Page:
Lack of investment in security training adds to skills gap
Cyber security is seen as one of the biggest threats to business. Yet employees are not being supported by their organizations when it comes to investing in their continued education and career development.
The study of over 3,000 IT, security and other non-technical professionals finds that two out of three organizations admit finding qualified cyber security professionals is a struggle. In addition 80 percent of respondents don't feel adequately prepared to defend their organizations, and 68 percent express doubts about their organization's readiness to thwart advanced threats.
Half of respondents say they pay for their own training, with only 15 percent saying employers cover all training expenses. 60 percent of respondents use personal time for their IT and security training, and only 13 percent conduct training during normal business hours. 35 percent of respondents spend at least $1,000 annually in training-related expenses.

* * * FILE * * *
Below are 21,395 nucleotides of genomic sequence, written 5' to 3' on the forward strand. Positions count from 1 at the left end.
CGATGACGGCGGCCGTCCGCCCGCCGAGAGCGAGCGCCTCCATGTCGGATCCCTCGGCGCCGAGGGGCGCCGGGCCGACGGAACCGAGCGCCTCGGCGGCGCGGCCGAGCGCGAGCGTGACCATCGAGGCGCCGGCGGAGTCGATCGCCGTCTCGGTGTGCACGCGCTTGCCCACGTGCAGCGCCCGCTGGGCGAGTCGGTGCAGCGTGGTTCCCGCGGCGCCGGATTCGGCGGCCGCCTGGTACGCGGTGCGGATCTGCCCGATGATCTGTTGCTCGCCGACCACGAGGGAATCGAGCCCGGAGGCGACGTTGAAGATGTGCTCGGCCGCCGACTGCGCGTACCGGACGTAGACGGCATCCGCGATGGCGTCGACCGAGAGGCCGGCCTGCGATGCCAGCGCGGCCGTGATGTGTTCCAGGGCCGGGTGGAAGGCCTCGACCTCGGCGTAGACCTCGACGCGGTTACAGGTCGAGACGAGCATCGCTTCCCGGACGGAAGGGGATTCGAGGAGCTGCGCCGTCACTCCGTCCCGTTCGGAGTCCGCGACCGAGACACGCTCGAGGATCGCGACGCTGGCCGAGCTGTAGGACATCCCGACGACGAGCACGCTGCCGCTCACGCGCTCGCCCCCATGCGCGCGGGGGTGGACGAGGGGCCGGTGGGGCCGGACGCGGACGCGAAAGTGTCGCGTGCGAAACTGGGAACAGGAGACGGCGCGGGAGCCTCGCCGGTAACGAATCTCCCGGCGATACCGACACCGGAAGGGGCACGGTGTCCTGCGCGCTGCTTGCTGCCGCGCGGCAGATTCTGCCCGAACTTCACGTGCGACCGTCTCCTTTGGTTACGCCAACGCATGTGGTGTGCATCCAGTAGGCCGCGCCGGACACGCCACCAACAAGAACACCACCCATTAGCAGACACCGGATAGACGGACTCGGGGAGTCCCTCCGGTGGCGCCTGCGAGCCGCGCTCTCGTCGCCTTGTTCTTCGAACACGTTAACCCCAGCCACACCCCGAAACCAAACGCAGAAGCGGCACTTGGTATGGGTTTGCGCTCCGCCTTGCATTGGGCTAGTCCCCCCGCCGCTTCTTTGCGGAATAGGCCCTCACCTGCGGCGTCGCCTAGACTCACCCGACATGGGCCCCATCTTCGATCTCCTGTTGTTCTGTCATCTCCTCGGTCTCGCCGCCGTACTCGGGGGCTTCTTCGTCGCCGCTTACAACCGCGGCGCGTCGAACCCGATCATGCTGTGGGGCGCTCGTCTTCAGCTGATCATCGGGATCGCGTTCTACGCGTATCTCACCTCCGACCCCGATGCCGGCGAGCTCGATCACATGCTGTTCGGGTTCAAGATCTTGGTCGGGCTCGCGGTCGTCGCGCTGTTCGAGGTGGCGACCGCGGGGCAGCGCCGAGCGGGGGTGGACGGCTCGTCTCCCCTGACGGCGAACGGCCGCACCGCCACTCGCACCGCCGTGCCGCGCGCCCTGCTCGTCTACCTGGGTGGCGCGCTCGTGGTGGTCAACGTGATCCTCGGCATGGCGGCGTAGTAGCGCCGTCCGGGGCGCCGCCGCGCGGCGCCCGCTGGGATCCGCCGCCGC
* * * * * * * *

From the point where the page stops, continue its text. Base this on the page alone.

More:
By failing to train employers are missing out, however, 40 percent of respondents whose employers paid for their training (and spent higher amounts on that training) feel their organizations are significantly more capable of meeting the security challenges facing them today -- both at the employee and corporate level.
"The findings from this survey demonstrate why our mission at Cybrary is so important," says Kathie Miley, chief operating officer of Cybrary. "By offering free, online crowd sourced content that is available to anyone, we can begin to reverse the side effects that the cyber talent gap has already caused. We're continuing to develop and roll out new training and learning programs that will assist cyber and IT professionals in receiving the continued career development that they need as well as help companies to fill the open positions littering the industry."
You can find out more in the full report available from the Cybrary website.